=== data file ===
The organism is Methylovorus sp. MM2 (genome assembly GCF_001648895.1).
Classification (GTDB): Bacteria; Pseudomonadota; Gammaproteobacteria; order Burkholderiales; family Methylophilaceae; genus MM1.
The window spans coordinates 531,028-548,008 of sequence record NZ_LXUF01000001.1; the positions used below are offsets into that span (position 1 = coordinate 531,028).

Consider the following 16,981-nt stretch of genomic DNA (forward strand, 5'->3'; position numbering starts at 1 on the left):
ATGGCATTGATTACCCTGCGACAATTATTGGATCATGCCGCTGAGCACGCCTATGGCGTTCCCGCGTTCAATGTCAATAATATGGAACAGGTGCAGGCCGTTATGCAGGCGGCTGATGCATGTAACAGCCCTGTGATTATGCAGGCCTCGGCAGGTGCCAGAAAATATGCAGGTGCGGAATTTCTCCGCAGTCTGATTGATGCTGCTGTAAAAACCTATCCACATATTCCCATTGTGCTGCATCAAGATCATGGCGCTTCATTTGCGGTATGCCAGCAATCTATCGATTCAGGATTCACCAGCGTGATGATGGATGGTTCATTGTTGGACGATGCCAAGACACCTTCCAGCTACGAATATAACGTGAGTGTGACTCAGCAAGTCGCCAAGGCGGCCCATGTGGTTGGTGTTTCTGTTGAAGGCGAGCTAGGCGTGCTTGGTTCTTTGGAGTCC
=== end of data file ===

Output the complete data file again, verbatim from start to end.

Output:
The organism is Methylovorus sp. MM2 (genome assembly GCF_001648895.1).
Classification (GTDB): Bacteria; Pseudomonadota; Gammaproteobacteria; order Burkholderiales; family Methylophilaceae; genus MM1.
The window spans coordinates 531,028-548,008 of sequence record NZ_LXUF01000001.1; the positions used below are offsets into that span (position 1 = coordinate 531,028).

Consider the following 16,981-nt stretch of genomic DNA (forward strand, 5'->3'; position numbering starts at 1 on the left):
ATGGCATTGATTACCCTGCGACAATTATTGGATCATGCCGCTGAGCACGCCTATGGCGTTCCCGCGTTCAATGTCAATAATATGGAACAGGTGCAGGCCGTTATGCAGGCGGCTGATGCATGTAACAGCCCTGTGATTATGCAGGCCTCGGCAGGTGCCAGAAAATATGCAGGTGCGGAATTTCTCCGCAGTCTGATTGATGCTGCTGTAAAAACCTATCCACATATTCCCATTGTGCTGCATCAAGATCATGGCGCTTCATTTGCGGTATGCCAGCAATCTATCGATTCAGGATTCACCAGCGTGATGATGGATGGTTCATTGTTGGACGATGCCAAGACACCTTCCAGCTACGAATATAACGTGAGTGTGACTCAGCAAGTCGCCAAGGCGGCCCATGTGGTTGGTGTTTCTGTTGAAGGCGAGCTAGGCGTGCTTGGTTCTTTGGAGTCC